Torsional Springs

Linear Springs are usually covered in high school physics class. Linear springs move you back to a desired rest position. However, what if you have a desired rest rotation or direction. This is where Torsion Springs come in.

Math Background

Torsional springs are very similar to Linear Springs. The equation for a second order linear spring is the following:

F = k * x + d * v

Where F is the force, k is the spring stiffness constant, x is the distance from the desired position, d is the spring damping constant, and v is the difference between the current velocity and the desired velocity. The mathematical expression for torsional springs have a one-to-one mapping to a linear spring, as follows:

T = q * r * a1 + p * w * a2

Where T is the torque, q is the spring stiffness constant, r is the distance from the desired rotation in degrees, p is the spring damping constant, and w is the difference between the current angular velocity and the desired angular velocity. Also, a1 is the axis of rotation and a2 is the axis of rotation for the angular velocity. Note that a1 and a2 are not necessarily the same axis of rotation vector. Furthermore, if there is no desired angular velocity, then w is equal to zero and the expression simplifies to T = q * r * a1.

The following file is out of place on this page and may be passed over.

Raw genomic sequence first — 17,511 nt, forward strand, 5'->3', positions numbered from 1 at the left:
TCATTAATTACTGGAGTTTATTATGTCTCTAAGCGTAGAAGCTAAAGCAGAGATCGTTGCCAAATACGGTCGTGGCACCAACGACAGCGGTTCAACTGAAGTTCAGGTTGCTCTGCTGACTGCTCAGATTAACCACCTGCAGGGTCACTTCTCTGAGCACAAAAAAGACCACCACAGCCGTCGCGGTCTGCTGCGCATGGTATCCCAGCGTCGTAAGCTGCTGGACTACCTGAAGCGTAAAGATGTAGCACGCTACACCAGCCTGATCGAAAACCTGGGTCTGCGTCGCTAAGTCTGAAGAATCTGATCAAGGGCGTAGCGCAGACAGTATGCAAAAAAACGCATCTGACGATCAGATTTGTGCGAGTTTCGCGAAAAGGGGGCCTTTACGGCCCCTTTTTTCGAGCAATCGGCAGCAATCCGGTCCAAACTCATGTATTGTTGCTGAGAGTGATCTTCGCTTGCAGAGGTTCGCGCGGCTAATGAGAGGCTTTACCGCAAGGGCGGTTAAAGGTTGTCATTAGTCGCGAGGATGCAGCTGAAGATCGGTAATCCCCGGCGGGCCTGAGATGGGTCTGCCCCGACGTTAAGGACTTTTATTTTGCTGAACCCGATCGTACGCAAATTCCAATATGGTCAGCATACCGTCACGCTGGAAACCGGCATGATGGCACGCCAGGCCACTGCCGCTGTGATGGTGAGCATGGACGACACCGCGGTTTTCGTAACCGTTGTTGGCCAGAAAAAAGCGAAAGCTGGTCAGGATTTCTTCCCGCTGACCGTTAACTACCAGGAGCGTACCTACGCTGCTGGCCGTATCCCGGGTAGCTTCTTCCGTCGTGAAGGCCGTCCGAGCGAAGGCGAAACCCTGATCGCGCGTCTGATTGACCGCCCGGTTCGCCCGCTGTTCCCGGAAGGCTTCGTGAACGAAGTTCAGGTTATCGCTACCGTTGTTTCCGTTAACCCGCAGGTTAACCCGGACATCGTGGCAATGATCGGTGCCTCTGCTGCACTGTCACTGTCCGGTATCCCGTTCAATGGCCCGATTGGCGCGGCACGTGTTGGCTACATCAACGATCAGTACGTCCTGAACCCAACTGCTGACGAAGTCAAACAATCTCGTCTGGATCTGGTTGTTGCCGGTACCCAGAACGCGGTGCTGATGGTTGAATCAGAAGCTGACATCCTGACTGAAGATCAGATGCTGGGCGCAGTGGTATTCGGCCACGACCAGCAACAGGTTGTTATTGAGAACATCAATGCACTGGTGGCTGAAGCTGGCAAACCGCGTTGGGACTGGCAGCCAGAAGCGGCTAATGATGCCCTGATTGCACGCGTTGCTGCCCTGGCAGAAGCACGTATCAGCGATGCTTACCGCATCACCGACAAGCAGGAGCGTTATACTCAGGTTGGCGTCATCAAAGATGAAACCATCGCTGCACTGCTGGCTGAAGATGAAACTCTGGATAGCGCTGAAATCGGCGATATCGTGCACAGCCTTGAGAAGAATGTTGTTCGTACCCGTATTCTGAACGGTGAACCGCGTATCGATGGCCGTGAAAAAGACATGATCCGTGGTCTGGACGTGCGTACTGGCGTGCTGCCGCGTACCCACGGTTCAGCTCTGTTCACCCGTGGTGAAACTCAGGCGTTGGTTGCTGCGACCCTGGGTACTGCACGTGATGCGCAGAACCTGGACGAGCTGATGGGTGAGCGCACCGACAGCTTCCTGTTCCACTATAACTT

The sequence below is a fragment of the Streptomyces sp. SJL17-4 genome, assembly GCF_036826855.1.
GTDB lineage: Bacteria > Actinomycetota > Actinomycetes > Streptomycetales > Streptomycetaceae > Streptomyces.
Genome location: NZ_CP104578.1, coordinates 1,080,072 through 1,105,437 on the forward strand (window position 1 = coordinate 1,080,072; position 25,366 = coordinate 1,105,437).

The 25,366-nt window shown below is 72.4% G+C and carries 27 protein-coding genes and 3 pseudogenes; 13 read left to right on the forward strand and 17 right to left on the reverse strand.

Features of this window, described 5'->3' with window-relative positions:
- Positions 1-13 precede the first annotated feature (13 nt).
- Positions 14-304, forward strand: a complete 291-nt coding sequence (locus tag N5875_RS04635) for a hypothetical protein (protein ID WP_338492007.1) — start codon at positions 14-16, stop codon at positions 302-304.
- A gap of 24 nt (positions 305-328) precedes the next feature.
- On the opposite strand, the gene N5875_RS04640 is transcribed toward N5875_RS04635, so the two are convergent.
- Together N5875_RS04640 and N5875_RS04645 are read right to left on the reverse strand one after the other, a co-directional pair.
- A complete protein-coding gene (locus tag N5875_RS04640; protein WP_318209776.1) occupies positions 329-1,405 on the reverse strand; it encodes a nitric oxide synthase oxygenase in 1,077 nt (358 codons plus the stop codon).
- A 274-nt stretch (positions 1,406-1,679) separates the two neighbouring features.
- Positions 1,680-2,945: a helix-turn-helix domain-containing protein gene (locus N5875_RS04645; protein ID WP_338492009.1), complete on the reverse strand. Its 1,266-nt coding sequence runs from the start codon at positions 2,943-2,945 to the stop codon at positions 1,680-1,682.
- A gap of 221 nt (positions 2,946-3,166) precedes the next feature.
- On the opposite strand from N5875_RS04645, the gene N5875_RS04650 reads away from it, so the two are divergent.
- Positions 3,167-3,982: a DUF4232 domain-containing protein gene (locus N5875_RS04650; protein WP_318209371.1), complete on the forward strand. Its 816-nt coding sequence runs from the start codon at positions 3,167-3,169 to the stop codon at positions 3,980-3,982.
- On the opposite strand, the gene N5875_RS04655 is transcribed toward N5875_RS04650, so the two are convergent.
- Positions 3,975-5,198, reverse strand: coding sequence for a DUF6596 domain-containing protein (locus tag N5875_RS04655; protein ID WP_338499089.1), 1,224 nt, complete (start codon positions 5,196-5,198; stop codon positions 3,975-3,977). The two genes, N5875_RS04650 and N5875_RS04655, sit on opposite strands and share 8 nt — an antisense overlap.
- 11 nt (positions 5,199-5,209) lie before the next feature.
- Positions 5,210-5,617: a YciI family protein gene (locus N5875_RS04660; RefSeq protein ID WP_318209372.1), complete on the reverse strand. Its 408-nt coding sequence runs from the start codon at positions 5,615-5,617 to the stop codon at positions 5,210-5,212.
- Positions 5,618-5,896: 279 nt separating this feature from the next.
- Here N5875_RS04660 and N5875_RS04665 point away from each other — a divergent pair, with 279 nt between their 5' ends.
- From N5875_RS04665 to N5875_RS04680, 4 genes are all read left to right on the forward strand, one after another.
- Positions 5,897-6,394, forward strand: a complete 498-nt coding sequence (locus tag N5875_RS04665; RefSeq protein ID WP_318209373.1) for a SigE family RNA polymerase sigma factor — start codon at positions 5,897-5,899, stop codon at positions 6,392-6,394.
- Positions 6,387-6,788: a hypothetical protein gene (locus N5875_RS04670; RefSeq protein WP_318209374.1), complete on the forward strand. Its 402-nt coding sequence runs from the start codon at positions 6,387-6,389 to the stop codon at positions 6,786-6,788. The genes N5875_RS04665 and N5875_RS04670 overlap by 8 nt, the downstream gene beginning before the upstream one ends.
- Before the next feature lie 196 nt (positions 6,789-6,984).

As you can see, the torsional spring expression is extremely similar to the linear spring expression. You just need to measure the rotation in degrees and also choose the correct axes of rotation.

Code Implementation

The following function computes the required torque to apply to the game object.

Vector3 getTorsionalSpringTorque (
Vector3 axisOfRotation,
Vector3 axisOfAngularVelocity) {
float r_ij = desRot — currRot;
float w_ij = desAngVel — currAngVel;
Vector3 springTorque =
Q * r_ij * axisOfRotation
+ P * w_ij * axisOfAngularVelocity;
return springTorque;
}

If you want to apply this torque to the game object, there are a variety of ways to do so. You can either call an applyTorque() function, or you can calculate the angular acceleration via torque’s equivalent to F=ma :

Where T is the torque, I is the inertia tensor, and z is the angular acceleration. Since I is a tensor, you need to take its inverse to calculate the angular acceleration. Once you compute the angular acceleration, you can add the computed angular acceleration to the game object’s current angular velocity.

Applications

See the next article for how to keep your game character standing.


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